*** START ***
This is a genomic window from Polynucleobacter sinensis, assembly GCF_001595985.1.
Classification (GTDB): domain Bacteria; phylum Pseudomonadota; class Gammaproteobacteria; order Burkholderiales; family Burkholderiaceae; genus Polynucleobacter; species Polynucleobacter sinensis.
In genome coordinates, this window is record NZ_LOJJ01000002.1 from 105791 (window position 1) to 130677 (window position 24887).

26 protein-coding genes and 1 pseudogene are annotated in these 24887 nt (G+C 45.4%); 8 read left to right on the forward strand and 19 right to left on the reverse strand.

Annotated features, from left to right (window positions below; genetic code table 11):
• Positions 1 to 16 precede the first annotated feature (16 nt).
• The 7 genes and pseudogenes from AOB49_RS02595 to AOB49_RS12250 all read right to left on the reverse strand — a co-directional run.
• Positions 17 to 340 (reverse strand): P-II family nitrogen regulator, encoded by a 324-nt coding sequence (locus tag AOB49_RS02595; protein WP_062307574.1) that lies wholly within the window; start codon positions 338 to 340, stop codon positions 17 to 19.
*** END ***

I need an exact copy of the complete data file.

This is a genomic window from Polynucleobacter sinensis, assembly GCF_001595985.1.
Classification (GTDB): domain Bacteria; phylum Pseudomonadota; class Gammaproteobacteria; order Burkholderiales; family Burkholderiaceae; genus Polynucleobacter; species Polynucleobacter sinensis.
In genome coordinates, this window is record NZ_LOJJ01000002.1 from 105791 (window position 1) to 130677 (window position 24887).

26 protein-coding genes and 1 pseudogene are annotated in these 24887 nt (G+C 45.4%); 8 read left to right on the forward strand and 19 right to left on the reverse strand.

Annotated features, from left to right (window positions below; genetic code table 11):
• Positions 1 to 16 precede the first annotated feature (16 nt).
• The 7 genes and pseudogenes from AOB49_RS02595 to AOB49_RS12250 all read right to left on the reverse strand — a co-directional run.
• Positions 17 to 340 (reverse strand): P-II family nitrogen regulator, encoded by a 324-nt coding sequence (locus tag AOB49_RS02595; protein WP_062307574.1) that lies wholly within the window; start codon positions 338 to 340, stop codon positions 17 to 19.